October 2, 2022

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Evolution of Infrared Space Telescopes

Comparing the stunning Webb Space Telescope images with other infrared observatories

The evolution of infrared astronomy, from Spitzer to WISE to JWST. Credit: Andras Gaspar

The images released by the James Webb Space Telescope Team (JWST) last week aren’t official “first light” images from the new telescope, but somehow, they look the same. These stunning views provide the first indications of just how powerful JWST is, and how much infrared astronomy is about to improve.

The images were released after the long process of fully focusing the telescope’s mirror sections was completed. Engineers say JWST’s optical performance is “better than the most optimistic predictions,” and astronomers are on their side with excitement.

“It wasn’t break the laws of physics, Mark McGreen, ESA’s Senior Adviser for Science and Exploration and part of the JWST Science Working Group, said, on Twitter.

In their excitement, astronomers began publishing comparative images – from previous telescopes to JWST in the same field of view – demonstrating the development of the improvement in resolution.

Astronomer Andras Gaspar, working with JWST’s MIRI medium-infrared instrument, combined images from the WISE (Wide Infrared Survey Explorer) telescope into a JWST image of the same field of view, the Large Magellanic Cloud, a small satellite galaxy of[{” attribute=””>Milky Way.

How awesome is JWST/MIRI? Well, let’s compare the latest press release image to that of the WISE all-sky survey at 4.6 microns. This is the closest wavelength image I could find. Spitzer IRAC would have been better (slightly higher resolution and similar wavelength). https://t.co/EXqP57sULt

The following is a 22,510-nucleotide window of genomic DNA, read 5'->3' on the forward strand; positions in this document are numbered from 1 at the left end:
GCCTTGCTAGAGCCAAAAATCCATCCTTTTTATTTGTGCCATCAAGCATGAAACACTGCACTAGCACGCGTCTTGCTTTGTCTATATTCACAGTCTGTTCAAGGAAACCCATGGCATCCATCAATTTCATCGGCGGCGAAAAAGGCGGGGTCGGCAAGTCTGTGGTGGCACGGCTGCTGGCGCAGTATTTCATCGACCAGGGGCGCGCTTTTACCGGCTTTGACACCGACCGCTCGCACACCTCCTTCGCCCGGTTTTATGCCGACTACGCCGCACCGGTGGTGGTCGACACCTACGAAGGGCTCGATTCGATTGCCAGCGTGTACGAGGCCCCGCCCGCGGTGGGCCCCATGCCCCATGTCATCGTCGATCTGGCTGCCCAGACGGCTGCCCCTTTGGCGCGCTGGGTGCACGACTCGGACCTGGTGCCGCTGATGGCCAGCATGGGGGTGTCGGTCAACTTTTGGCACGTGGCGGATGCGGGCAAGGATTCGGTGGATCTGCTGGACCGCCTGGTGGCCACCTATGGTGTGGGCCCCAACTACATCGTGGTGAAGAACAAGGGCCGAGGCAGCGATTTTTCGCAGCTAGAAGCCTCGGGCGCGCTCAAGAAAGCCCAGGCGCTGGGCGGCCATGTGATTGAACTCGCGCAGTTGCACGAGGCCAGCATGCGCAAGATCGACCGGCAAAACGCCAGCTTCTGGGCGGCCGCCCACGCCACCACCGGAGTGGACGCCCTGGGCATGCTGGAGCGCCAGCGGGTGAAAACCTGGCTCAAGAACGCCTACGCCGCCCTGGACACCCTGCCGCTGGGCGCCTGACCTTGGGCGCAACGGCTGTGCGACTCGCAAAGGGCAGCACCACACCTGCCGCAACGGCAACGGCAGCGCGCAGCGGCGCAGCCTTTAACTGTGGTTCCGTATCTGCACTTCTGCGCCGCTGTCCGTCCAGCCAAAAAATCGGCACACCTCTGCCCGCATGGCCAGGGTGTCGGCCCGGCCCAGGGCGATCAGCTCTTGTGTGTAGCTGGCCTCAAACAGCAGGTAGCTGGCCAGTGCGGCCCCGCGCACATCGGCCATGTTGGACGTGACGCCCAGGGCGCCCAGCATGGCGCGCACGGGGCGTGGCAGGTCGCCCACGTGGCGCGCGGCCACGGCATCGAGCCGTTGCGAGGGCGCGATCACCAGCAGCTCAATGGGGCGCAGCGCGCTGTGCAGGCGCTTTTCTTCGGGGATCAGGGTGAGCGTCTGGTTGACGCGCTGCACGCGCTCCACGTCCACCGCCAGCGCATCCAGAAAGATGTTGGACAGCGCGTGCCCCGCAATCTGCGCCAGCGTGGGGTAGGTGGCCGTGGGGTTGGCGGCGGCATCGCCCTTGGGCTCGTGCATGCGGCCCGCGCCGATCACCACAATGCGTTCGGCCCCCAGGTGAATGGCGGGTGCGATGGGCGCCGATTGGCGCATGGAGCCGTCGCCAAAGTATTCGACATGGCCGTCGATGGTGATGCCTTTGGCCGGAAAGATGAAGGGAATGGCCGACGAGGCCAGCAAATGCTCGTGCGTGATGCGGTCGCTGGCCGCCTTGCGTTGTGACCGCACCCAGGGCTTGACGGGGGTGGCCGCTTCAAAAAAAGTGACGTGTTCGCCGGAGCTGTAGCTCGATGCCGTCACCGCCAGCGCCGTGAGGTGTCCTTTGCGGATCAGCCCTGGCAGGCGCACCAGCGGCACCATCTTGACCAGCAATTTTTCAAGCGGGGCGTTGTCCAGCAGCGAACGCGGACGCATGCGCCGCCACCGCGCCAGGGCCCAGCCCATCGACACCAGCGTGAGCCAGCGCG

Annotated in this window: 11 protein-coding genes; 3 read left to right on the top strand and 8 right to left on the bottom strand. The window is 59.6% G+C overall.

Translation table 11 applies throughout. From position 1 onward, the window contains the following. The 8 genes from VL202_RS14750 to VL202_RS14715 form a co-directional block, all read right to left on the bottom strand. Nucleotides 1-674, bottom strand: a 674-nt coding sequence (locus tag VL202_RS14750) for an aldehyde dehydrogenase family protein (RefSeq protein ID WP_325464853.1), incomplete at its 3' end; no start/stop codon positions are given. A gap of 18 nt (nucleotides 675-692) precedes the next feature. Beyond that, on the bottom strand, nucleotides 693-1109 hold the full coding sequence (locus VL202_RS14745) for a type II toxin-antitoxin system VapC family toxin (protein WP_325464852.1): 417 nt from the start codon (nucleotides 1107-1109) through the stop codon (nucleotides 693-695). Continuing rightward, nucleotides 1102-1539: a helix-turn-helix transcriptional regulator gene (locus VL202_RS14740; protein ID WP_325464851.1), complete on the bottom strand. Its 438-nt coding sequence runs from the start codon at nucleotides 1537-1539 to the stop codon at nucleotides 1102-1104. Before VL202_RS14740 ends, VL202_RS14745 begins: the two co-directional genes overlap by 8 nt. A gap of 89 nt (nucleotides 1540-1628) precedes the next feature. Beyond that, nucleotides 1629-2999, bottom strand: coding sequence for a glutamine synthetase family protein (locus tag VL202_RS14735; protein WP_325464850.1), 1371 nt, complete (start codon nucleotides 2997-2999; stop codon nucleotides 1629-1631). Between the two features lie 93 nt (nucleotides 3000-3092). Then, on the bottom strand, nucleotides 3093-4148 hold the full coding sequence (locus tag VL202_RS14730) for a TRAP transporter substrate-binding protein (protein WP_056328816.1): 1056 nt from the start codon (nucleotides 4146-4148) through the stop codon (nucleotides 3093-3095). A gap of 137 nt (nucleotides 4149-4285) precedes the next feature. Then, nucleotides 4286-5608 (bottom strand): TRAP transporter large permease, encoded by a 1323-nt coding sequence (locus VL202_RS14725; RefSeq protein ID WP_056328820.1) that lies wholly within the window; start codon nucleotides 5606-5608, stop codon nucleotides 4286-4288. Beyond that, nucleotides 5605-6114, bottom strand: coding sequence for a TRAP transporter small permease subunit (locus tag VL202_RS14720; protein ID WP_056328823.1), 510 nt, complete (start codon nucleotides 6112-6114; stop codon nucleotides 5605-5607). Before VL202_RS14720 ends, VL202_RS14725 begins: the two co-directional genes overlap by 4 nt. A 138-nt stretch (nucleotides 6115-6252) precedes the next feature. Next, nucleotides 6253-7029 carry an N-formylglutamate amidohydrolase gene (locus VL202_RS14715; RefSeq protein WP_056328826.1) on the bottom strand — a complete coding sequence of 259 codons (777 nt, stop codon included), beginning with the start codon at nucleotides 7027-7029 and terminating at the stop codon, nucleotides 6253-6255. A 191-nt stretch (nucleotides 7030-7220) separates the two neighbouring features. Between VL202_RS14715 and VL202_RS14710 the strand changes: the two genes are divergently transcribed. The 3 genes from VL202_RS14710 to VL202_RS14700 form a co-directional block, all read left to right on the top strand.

Then he realized Spitzer also has taken an image of the LMC, and then created the comparison of the three telescopes, seen in our lead image.

“To be fair, WISE with its 40 cm diameter telescope was only half the size of Spitzer’s [85cm primary] But both are very small compared to JWST [6.5 meter primary]” Gaspar said on Twitter. “That’s what you get with a large aperture! Resolution and sensitivity. MIRI gives mid-infrared! HST [Hubble Space Telescope}] I can’t get to that wavelength.”

And there is more:

Since MIRI #JWST gets so much love before and after, I thought I’d do the same with the precision-guidance sensor: this is one of its fields in the Large Magellanic Cloud as previously imaged in near-infrared by the @VISTA Survey Telescope. 1/ https://t.co/G4yfhPWTqQ

Astronomers and engineers seem amazed at how accurate JWST is. You may find this surprising. I mean don’t they test on the ground to see the capabilities of the telescopes before launching them? Yes, but ground tests don’t always tell the whole story, as does Marshall Perrin, Webb’s deputy project scientist at the Space Telescope Science Institute. He explained on Twitter.

“Yes, we tested the entire optical train in Houston’s cooling technology – but that didn’t actually tell us about the absolute performance,” he said. he wrote. “Not completely. In many ways, the test environment on the ground was challenging and different from space. “

Perrin explains how gravity plays a role, as JWST’s mirrors were designed to have a certain shape in zero gravity, but in all ground tests they were inevitably distorted by gravity, requiring digital models to compensate.

After that, there is no way to test on Earth how the telescope might operate in Zero-g, as far as stability or whether there are any vibrations from the spacecraft. And although ground testing in the vacuum thermal chamber at Johnson Space Center could match the temperatures JWST would be exposed to in space, Perrin said some impacts in the testing chamber caused optical instability.

“Performance forecasting should not be just a manual wave or desire, but should be based on quantitative numerical models and budgets including assessment of risks and uncertainties,” he wrote.

So, while predictions are useful, there are always skepticisms. For now, let’s bask in the joy and wonder what JWST actually has to offer.

The first official photos of the light are expected to come out in July.

Originally Posted in universe today.

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